While patient portal adoption appears to be increasing, greater attention is needed to understand why underserved populations—in particular—do not access portals at the same levels as the rest of socio-demographic groups.
That's the finding of a new Vanderbilt University study of more than 2,800 patients with chronic kidney disease treated at nephrology clinics that examined patient portal use.
The study, published in the Clinical Journal of the American Society of Nephrology, reported that 39 percent of patients accessed the patient portal.
Khaled Abdel-Kader, M.D., a nephrologist and assistant professor of medicine at Vanderbilt University, points out that one of the goals of the HITECH Act was to “bridge and mitigate” some of the disparities among underserved populations through the use of health IT. Nonetheless, according to the results of the study, African-Americans, older patients, those with lower neighborhood median household incomes, and patients with Medicare/Medicaid were all less likely to use the patient portal.
Within nephrology, Abdel-Kader says there are well-described disparities in health in underserved communities. “We know, for instance, that there are higher risks of chronic kidney disease among African-Americans and those patients with lower socio-economic status, as well as higher rates of progression to dialysis,” he says, making the use of portals for these vulnerable populations all the more important.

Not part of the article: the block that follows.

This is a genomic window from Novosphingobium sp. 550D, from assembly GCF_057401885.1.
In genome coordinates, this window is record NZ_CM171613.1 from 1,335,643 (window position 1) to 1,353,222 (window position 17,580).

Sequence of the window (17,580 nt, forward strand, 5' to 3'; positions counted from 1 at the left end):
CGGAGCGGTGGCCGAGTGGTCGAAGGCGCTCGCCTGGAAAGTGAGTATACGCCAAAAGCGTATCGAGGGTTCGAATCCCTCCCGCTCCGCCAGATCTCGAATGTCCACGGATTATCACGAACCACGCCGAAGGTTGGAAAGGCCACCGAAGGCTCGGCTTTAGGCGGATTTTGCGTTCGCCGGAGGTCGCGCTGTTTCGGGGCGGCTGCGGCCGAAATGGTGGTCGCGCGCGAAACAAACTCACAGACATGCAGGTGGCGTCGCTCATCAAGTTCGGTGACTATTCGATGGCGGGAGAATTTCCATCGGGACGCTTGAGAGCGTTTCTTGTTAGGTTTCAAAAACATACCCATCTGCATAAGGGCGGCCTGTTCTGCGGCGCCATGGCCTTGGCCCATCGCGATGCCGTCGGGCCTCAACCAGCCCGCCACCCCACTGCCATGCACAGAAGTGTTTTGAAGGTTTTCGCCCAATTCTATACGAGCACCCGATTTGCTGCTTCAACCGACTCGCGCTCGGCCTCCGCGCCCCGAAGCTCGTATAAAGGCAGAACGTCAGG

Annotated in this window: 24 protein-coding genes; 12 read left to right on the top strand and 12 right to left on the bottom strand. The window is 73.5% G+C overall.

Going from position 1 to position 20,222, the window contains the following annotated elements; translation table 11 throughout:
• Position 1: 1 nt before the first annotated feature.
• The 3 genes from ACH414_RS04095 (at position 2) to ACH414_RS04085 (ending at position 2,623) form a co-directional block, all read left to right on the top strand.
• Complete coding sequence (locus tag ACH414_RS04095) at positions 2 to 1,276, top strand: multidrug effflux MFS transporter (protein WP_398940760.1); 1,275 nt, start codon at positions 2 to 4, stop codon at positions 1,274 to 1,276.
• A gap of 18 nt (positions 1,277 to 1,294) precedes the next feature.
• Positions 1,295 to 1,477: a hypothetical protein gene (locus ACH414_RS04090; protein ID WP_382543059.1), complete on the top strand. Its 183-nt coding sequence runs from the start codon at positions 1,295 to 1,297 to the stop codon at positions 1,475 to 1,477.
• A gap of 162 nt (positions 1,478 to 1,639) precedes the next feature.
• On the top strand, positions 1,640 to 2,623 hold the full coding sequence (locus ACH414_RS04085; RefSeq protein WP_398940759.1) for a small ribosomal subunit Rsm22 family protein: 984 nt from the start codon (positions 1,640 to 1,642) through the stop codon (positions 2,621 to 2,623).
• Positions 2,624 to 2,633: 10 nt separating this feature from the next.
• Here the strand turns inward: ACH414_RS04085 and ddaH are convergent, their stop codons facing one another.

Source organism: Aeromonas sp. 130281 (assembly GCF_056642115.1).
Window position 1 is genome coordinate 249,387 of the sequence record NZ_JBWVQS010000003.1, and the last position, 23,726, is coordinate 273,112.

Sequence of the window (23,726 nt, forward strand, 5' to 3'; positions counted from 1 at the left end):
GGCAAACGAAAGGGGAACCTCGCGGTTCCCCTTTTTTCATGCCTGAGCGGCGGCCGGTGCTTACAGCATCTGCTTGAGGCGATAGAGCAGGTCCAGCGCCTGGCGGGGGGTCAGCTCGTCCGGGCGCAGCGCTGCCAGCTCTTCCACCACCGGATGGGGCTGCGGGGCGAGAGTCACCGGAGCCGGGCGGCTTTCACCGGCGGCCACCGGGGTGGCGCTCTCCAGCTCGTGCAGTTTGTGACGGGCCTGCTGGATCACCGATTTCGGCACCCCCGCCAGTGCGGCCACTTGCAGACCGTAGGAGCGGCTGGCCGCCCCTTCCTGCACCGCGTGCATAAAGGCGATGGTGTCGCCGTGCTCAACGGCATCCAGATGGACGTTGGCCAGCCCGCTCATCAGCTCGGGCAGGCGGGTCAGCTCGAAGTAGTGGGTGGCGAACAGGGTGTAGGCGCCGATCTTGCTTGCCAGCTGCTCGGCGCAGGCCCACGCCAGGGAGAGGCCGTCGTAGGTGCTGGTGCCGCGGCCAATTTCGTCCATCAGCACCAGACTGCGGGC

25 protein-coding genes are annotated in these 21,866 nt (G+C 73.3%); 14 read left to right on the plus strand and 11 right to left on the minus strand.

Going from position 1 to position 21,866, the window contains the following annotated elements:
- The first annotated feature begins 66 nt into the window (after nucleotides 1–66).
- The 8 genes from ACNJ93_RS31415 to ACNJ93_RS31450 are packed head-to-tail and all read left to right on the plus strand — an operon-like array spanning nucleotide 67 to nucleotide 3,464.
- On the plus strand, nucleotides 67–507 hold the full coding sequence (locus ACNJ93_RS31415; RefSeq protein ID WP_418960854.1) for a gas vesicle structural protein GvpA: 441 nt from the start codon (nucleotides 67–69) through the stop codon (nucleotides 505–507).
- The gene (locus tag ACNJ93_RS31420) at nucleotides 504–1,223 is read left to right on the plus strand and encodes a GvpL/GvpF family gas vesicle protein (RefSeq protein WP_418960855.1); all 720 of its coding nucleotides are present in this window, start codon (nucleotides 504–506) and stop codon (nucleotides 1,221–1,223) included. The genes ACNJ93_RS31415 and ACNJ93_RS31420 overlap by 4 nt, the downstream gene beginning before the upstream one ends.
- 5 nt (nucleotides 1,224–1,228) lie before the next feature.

One of the findings of the study was that portal use was associated with blood pressure control in patients with a diagnosis of hypertension—an important step in managing chronic kidney disease. In addition, patient portal use promoted several important actions: 87 percent of users reviewed laboratory results, 85 percent reviewed their medical information, 85 percent reviewed or altered appointments, 77 percent reviewed medications, 65 percent requested medication refills, and 31 percent requested medical advice from their renal provider.
“Future research should examine barriers to the use of e-health technologies in underserved patients with chronic kidney disease, interventions to address them, and their potential to improve outcomes,” concludes the study.
“Portals have caught on with providers because they integrate into an electronic health record and they meet Meaningful Use requirements,” comments Abdel-Kader. “But, I think the bigger question is: what do patients want? And, how do we build a tool that’s responsive to those needs?”
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